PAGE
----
1) Shrink everything—Use bite-sized portions of comfort foods, says sales consultant Jennifer Kelly of Steven Starr Events, Philadelphia. Petite applewood smoked bacon BLTs and one-bite grilled cheese sandwiches and tomato soup “shooters” are popular. An added bonus: You’ll use less china and flatware.

2) Try “noshing stations” in place of passed hors d’oeuvres—This reduces service staff. How about a station of mini hard and soft pretzels paired with a variety of gourmet mustards, and bowls of popcorn flavored with everything from truffle to citrus to white cheddar with basil?

3) “Accessorize” creatively—Two favorites of Paul Neuman of Neuman’s Catering in New York City are homemade potato and plantain chips. “They’re great, inexpensive items that always get a wow. Make sure they are fresh, homemade, and accompanied by a great dip, such as a spicy mango salsa for the plantain chips, and a four-onion dip for the potato chips.”

4) Super soup—Either as an hors d’oeuvre or a first course, soups can be beautiful at a reasonable price. “Garnish a butternut squash and apple soup with crème fraiche, basil oil, and toasted pumpkin seeds, and you have a dramatic visual effect,” says Neuman.

5) Try glam garnishes—“A fine sliver of cornichon, a dollop of ketchup, and a grilled onion ring on a slider; a pinch of micro greens on a tuna taco; or a few shreds of wakame [Japanese seaweed] salad atop a piece of grilled fish,” says Neuman chef Larry Duda. “It’s a great look with great flavor.” Neuman’s president, Wendy Pashman, uses pancetta, a relatively inexpensive Italian-style bacon, to add a salty, flavorful punch to everything from Caesar salad (with pancetta croutons) to caramelized figs (with crisp pancetta and honeyed goat cheese).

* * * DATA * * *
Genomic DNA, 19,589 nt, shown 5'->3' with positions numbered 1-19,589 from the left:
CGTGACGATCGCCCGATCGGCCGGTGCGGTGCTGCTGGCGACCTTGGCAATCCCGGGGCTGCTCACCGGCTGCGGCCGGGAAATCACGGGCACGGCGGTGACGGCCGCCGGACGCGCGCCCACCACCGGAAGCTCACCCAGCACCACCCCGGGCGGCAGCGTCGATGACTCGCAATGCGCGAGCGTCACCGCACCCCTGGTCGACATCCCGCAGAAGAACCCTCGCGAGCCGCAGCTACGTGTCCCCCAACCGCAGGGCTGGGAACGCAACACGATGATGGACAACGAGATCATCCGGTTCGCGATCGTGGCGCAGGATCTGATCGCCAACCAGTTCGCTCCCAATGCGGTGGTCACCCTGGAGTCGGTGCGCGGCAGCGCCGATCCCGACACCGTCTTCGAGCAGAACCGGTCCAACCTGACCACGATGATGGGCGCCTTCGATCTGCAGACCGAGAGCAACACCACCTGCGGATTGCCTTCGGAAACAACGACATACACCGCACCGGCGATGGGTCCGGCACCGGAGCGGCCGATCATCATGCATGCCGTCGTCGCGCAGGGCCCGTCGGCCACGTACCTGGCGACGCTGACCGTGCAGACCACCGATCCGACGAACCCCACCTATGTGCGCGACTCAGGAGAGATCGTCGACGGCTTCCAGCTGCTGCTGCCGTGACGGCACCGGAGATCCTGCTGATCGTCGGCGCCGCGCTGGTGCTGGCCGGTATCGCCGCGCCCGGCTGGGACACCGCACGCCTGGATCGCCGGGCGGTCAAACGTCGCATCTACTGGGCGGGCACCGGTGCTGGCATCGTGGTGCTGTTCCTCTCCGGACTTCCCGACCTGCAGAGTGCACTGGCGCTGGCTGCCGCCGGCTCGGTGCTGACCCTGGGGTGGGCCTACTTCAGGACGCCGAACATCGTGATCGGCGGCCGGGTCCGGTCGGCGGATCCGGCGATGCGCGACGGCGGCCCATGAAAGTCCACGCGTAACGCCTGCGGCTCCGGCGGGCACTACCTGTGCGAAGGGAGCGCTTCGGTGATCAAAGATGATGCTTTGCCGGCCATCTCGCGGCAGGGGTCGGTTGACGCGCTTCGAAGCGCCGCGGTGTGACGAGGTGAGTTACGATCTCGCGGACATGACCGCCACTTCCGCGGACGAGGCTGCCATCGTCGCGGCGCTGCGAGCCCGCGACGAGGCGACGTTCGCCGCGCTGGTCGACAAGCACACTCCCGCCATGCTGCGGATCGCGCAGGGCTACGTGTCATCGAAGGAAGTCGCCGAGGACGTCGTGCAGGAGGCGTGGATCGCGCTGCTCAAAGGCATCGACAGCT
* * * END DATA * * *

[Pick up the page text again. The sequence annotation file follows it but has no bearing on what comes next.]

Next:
6) Presentation counts—“Desserts lend themselves to upscale presentation without great expense,” Neuman says. “We serve one-bite portions of crème brulee in Chinese spoons. By using different flavors like pistachio, mango, mocha, and vanilla, we can transform this basic menu item into an elegant dessert.”

7) Shooters are good for more than just alcohol—Pashman suggests a trio of brightly colored soup shooters—minted cool pea soup, roasted heirloom tomato, and roasted butternut squash—neatly lined up on a silver platter garnished with white roses. A similar idea: tiny cupcakes and individual layered desserts served in shot glasses.

8) Spice up simpler foods—“We use global spices that really perk up the flavors of everything from egg dishes to vegetables to meats,” Pashman says. Her current favorite: Ethiopian berbere, which is a blend of cumin, cardamom, allspice, fenugreek, coriander, cloves, red pepper, ginger, turmeric, hot paprika and cinnamon. Duda, a fan of Thai curry paste, recommends using exotic marinades and sauces, such as a soy- ginger dipping sauce with flank steak roulade or chimichurri sauce with chicken.

9) Add a little luxury—Use higher-priced foods sparingly or as an add-on, Pashman suggests. “Many times we’ll take a ‘luxury product’ like lobster, shrimp, or veal and we’ll use it sparingly to create a dramatic-tasting dish without spending a lot of extra money. We do this with our lobster grilled cheese sandwiches, or serve shrimp tacos instead of shrimp cocktail.”

10) Substitute with style—Can’t afford Kobe beef in those sliders? Use Angus. Petite filet costs roughly half the price of beef tenderloin, but who would know? “While not as tender as true tenderloin, petite filet makes up its shortcomings with a more pronounced beef flavor,” Duda says. In the fish family, try hake. This cod substitute has the added bonus of being an environmentally conscious choice. “The flavor profile is very similar to cod and for the price, it’s an excellent choice.”

Source: Special Events Magazine